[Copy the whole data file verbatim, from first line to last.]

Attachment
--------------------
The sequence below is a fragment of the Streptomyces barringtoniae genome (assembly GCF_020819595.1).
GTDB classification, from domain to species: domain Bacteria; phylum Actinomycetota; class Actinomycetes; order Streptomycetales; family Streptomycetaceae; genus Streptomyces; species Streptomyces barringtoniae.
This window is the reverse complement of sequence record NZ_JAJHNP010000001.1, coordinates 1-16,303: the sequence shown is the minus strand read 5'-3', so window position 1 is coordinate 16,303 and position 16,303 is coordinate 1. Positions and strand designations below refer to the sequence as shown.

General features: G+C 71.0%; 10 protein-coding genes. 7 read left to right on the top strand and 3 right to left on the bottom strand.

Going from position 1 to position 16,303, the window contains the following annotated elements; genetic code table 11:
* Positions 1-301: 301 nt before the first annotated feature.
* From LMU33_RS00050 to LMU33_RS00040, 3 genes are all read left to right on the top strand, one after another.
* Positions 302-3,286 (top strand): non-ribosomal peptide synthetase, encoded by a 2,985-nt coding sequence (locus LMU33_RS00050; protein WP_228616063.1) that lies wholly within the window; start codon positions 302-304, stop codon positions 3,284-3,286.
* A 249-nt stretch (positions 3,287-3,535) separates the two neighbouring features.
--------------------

The sequence below is a fragment of the Streptomyces barringtoniae genome (assembly GCF_020819595.1).
GTDB classification, from domain to species: domain Bacteria; phylum Actinomycetota; class Actinomycetes; order Streptomycetales; family Streptomycetaceae; genus Streptomyces; species Streptomyces barringtoniae.
This window is the reverse complement of sequence record NZ_JAJHNP010000001.1, coordinates 1-16,303: the sequence shown is the minus strand read 5'-3', so window position 1 is coordinate 16,303 and position 16,303 is coordinate 1. Positions and strand designations below refer to the sequence as shown.

General features: G+C 71.0%; 10 protein-coding genes. 7 read left to right on the top strand and 3 right to left on the bottom strand.

Going from position 1 to position 16,303, the window contains the following annotated elements; genetic code table 11:
* Positions 1-301: 301 nt before the first annotated feature.
* From LMU33_RS00050 to LMU33_RS00040, 3 genes are all read left to right on the top strand, one after another.
* Positions 302-3,286 (top strand): non-ribosomal peptide synthetase, encoded by a 2,985-nt coding sequence (locus LMU33_RS00050; protein WP_228616063.1) that lies wholly within the window; start codon positions 302-304, stop codon positions 3,284-3,286.
* A 249-nt stretch (positions 3,287-3,535) separates the two neighbouring features.